This confusion between fact and opinion is most telling, indeed, in matters involving risk, which is an opinion of the perceived dangers associated with any action or thing.

    For some, risk becomes anxiety. And quite often, even in academic circles, anxiety leads to "analysis paralysis" . . . a condition whereby a problem or opportunity is analyzed without action, or is simply ignored, until it passes you by or becomes intolerable.

    But remember that risk and anxiety are two quite different conditions.

    A simple story will illustrate the point:

    The Surgeon General tells us that cigarettes kill more than 150-thousand Americans each year, and automobiles on our highways kill more than 50-thousand people per year. But, nobody seems to be afraid of cigarettes or automobiles.

    However, according to the Deputy Director of the National Institutes of Health, everyone is afraid of sharks.

    The Navy says that there are about 50 shark attacks worldwide each year. The National Bureau of Health Statistics doesn't even keep a record of shark attacks because there are so few. (They know how many people are killed by bee stings, but not shark bites.)

    The best guess is that sharks kill two or three people each year in the United States. But, the fact is that if you went to a crowded beach and shouted "shark" everyone would race out of the water, jump into a car, light up a cigarette, and drive home!

    That's the difference between anxiety and risk.

    Each of us has opinions, which make us feel this way about various things and some activities in our society.

    How nice it would be if we could put risk and anxiety into perspective, and move to better distinguish the "sharks" in our lives.

    Indeed, where reason and calm prevail, there is always optimism, and much that can be accomplished for the common good.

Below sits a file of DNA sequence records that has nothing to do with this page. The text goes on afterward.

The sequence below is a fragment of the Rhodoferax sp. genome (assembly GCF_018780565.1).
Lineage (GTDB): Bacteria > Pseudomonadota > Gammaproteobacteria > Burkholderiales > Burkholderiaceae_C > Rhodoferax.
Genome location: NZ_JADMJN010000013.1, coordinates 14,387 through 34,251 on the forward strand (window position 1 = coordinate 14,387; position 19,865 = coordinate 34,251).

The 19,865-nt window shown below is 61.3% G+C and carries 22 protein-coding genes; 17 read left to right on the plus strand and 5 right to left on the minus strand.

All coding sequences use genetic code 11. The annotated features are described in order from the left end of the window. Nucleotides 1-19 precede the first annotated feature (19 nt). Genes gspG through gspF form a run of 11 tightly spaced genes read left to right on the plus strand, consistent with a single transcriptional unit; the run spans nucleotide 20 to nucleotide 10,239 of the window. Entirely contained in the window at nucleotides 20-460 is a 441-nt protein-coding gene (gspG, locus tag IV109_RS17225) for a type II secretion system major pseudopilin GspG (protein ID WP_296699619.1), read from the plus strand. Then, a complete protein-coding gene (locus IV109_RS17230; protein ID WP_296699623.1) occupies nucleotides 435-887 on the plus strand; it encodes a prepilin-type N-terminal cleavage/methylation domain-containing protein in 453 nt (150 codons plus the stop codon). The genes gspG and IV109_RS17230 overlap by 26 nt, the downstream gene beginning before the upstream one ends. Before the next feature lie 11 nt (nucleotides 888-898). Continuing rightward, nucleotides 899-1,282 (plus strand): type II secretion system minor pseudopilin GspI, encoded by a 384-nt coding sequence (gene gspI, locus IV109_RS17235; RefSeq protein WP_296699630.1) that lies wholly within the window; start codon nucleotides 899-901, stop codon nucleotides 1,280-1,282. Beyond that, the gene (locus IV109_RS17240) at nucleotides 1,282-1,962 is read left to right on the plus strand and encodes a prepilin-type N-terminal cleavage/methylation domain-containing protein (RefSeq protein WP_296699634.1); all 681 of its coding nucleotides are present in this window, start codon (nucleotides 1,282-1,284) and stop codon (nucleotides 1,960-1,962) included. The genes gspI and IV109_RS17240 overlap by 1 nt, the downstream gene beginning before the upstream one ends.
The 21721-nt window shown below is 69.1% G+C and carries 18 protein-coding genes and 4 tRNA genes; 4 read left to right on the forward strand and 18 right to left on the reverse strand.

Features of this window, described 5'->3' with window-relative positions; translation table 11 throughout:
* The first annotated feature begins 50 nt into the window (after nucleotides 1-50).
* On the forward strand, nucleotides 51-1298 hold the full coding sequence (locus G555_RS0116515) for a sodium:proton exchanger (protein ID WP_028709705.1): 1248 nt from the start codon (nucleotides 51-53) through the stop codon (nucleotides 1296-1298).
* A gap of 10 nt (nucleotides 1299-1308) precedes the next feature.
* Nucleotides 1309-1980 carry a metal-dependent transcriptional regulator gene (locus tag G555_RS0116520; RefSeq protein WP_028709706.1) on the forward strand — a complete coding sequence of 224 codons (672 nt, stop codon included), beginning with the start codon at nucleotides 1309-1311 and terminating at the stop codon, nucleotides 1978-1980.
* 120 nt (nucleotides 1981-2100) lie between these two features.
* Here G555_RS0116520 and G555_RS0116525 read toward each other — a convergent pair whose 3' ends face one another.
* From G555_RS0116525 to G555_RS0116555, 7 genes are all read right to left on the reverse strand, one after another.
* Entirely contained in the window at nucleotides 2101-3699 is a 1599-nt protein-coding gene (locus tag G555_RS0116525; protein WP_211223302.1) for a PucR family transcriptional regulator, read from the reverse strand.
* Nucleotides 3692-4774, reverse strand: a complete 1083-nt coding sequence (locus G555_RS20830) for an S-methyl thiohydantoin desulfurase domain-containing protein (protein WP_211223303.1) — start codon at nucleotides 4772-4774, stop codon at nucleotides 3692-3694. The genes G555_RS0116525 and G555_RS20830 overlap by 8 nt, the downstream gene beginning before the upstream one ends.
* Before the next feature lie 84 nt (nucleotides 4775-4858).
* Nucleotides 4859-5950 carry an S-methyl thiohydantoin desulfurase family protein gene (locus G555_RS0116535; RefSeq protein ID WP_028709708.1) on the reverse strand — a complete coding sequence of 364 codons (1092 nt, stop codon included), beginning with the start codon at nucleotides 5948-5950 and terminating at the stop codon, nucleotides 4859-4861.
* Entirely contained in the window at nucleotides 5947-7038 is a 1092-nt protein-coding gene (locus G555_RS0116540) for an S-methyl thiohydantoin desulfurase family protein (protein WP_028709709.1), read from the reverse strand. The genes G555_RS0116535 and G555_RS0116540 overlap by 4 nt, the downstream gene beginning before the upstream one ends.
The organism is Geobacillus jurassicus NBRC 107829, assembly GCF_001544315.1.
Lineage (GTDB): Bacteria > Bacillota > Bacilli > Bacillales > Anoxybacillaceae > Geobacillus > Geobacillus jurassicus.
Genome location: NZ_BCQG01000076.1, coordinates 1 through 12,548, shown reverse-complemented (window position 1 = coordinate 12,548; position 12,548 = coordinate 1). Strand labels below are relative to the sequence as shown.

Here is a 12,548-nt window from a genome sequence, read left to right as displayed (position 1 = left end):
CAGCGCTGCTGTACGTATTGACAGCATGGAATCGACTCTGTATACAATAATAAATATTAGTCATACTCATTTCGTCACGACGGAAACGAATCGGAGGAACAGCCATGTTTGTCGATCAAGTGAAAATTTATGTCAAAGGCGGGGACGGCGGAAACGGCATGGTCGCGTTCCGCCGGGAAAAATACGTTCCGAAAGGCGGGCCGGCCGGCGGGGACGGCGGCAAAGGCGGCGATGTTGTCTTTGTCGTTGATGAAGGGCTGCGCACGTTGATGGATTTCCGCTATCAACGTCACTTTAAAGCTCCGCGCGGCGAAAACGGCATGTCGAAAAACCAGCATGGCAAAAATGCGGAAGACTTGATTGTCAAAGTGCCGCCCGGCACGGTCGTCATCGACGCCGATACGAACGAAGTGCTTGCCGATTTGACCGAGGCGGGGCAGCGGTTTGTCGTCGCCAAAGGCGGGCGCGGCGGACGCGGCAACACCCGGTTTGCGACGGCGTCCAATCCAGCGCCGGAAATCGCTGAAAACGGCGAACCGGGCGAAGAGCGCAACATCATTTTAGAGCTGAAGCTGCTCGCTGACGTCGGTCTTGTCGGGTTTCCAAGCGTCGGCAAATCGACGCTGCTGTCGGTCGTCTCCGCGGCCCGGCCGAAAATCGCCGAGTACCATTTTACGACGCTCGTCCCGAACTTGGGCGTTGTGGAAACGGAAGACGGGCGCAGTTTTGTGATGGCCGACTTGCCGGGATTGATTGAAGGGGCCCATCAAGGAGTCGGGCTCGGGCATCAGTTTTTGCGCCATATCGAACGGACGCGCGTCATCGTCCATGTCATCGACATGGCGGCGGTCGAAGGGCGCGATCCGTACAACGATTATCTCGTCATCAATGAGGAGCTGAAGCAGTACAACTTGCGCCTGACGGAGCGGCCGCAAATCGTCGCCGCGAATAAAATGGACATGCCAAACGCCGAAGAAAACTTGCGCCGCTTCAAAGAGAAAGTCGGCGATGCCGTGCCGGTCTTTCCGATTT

Yet like any weapon, opinion can become destructive or dangerous when it falls into the wrong hands. To effectively manage opinion, we must first have knowledge or, if knowledge is unavailable, we must create new knowledge by doing research.

    Steve Trachtenberg, the president of George Washington University, put it best when he wrote:

    "When we replace the flickering of mood with relentless specificities, we find ourselves a step closer to the value known as truth."
    ("The Triumph of Economics," The Wall Street Journal, 1/2/97, Page A6)

    Let me pursue this in one final way.

    There is a famous complaint by poet John Keats who claimed that Sir Isaac Newton had destroyed the wonder and poetry of the rainbow by explaining how it comes about through the diffraction of light as it passes through raindrops. Keats argued that in explaining the rainbow, Newton had reduced the rainbow's significance and placed it in "the dull catalogue of common things."

    In a recent, wonderful book, biologist Richard Dawkins challenges Keats opinion. Inspired by Keats' argument about the rainbow, as you might expect, the title of Dawkins' book is Unweaving the Rainbow: Science, Delusion, and the Appetite for Wonder.
    (Unweaving the Rainbow: Science, Delusion, and the Appetite for Wonder, Richard Dawkins, Houghton Mifflin Co., 1998)

    Let me quote from a review of the book.

    "To accuse science of robbing life of beauty and awe is preposterously mistaken, a sign of true ignorance."

    "The wonder of knowledge, snatched by (our) ingenuity from the unimaginable depths of space, surely equals anything an ignorant rainbow-gazer can feel. The distinction between knowledge and ignorance is the crux of (Dawkins') argument. Wonder, as the anti-scientists define it, means ignorant cringing before the unknowable."
    ("In the Eye of the Beholder," John Carey, News International, London Sunday Times, 10/19/98, Page 4)

    Ladies and gentlemen, as newly minted career professionals, as educated people, I urge you to look beyond opinion and to move forward with an open mind and a bold imagination.

    Continue to learn.

    Discover the truth.

    Don't be tempted to grovel at the Altar of Opinion.

    For if you do, you might well be left standing there!

    On behalf of the Trustees, the faculty, the staff and administration, your fellow students, and The University of Akron family everywhere -- I salute you, the Summer 2000 graduates, together with your family and friends who have helped make your success possible.

    Congratulations!